“The Dog Cafe is going to put a spin on the way people adopt by totally reinventing the way we connect with homeless dogs,” Wolfgang writes on her Indiegogo page. “We want to provide you with the opportunity to see these highly adoptable pooches in their true light. And even if you’re not looking to adopt, you can still enjoy all of the sloppy kisses you’ve ever wanted.”

Wolfgang assures future patrons that the cafe is, in fact, legal. Kind of. According to the city health department, the Dog Cafe will need two separate locations–a cafe and a dog zone–that are not connected in any way. A good amount of the $200,000 goal will go towards finding a large location where dogs can run and frolick, as well as hiring a staff to take care of the dogs. Meanwhile, the coffee will be fittingly provided by Grounds & Hounds Coffee Co.

Perks include pre-paid entries to visit the cafe and chill with the dogs while enjoying free drinks, as well as a pre-sale voucher to a “Pup-Up” event in Downtown Los Angeles from Jan. 22-25. Bigger perks include a private puppy party, assistance in adopting a dog and getting your own plaque on a table in the cafe.

The Dog Cafe’s Indiegogo campaign will run until Feb. 5.

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Korean ‘Fire Noodle Challenge’ Spreads Online

by REERA YOO | @reeraboo

Koreans love ramen, and they love spice. But can they handle the taste of fire?

There’s been a recent surge of people trying to eat Samyang’s Bool Dak Bokkeum Myun (translation: Flaming Chicken Fried Noodles), one of South Korea’s spiciest ramens, as quickly as possible on YouTube. Why are so many people doing this sadistic challenge? I have no idea, but watching strangers cry and writhe in food pain is surprisingly entertaining.

Here are some brave souls who accepted the “Fire Noodle Challenge.” Some dominated while others lost their tongues to the fires of ramen hell.

Americans take on the Fire Noodle Challenge

London’s Fire Noodle Challenge

Korean teens devour Fire Noodles in under 15 seconds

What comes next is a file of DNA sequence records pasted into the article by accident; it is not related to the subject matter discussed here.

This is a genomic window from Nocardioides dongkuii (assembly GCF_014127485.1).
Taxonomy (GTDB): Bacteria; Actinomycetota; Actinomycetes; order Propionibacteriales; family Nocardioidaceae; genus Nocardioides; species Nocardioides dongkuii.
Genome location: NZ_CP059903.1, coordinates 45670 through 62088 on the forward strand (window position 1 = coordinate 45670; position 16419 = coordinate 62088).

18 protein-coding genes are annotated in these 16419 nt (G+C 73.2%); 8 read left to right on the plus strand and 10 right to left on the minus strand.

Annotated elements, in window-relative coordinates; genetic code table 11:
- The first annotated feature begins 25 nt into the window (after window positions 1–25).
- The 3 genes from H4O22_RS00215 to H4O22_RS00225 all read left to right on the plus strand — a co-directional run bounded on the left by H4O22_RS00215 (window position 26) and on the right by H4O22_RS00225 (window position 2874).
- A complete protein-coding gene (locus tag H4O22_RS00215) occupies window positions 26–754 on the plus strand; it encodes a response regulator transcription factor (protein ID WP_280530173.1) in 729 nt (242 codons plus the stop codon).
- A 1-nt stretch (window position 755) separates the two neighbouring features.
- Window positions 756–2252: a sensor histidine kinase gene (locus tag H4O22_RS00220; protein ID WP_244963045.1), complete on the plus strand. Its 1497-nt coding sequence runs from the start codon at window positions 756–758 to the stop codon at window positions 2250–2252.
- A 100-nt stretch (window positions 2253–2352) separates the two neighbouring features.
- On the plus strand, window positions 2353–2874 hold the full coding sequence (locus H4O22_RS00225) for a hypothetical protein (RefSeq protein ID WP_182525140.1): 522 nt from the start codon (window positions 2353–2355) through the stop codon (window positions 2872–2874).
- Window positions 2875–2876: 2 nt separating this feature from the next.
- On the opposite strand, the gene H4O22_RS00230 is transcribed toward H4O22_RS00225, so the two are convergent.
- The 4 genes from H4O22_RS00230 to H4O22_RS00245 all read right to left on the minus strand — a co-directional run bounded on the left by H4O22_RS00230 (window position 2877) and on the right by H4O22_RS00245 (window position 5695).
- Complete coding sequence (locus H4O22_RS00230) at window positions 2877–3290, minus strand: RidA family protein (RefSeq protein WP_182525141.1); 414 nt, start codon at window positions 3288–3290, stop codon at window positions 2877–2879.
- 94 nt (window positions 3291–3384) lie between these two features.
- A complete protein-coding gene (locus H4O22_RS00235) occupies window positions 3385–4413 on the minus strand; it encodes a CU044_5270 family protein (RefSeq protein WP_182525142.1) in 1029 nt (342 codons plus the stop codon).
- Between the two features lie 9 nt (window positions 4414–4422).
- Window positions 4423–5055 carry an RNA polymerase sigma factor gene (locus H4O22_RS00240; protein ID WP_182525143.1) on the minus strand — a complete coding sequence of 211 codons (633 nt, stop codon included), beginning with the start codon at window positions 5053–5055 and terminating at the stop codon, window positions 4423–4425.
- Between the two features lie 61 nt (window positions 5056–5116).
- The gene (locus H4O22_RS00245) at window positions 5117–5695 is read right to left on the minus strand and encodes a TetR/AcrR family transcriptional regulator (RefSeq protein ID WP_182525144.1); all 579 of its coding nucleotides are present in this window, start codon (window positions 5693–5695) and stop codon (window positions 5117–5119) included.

The spit-take near the end of the challenge is the highlight of the video.

Two Americans do the Fire Noodle Race

Korean YouTubers attempt to eat 12 Fire Noodles in 10 minutes

Mokbang star eats five packets of Fire Noodles

Fire Noodles get spicier with chili peppers and chili powder

Fire is catching, and it doesn’t look like the trend will die down anytime soon.

Roy Daniel

Roy Choi’s Fast Food Restaurant Loco’l Launches Crowdfunding Effort

by JAMES S. KIM | @james_s_kim

Fast food chains aren’t known to crowdfund, but Loco’l isn’t your normal fast food restaurant. Spearheaded by chefs Roy Choi and Daniel Patterson, Loco’l is touted as a locally sourced and affordable fast food option.

The first location is set to open in San Francisco’s Tenderloin neighborhood later this year. The funds from the Indiegogo campaign will go towards building that first restaurant. As of Jan. 14, 2015, the campaign has raised 7 percent of its $150,000 goal.

“Our vision with Loco’l is to create a fast food concept that’s delicious, but do it with the heart of a chef,” the Indiegogo campaign page says. “As chefs, we’re approaching it just like we would another restaurant … Then on the other side of it is being aware of what fast food is and what it’s become in America, and why it’s so important, popular, and powerful. Not trying to throw all of those things away.”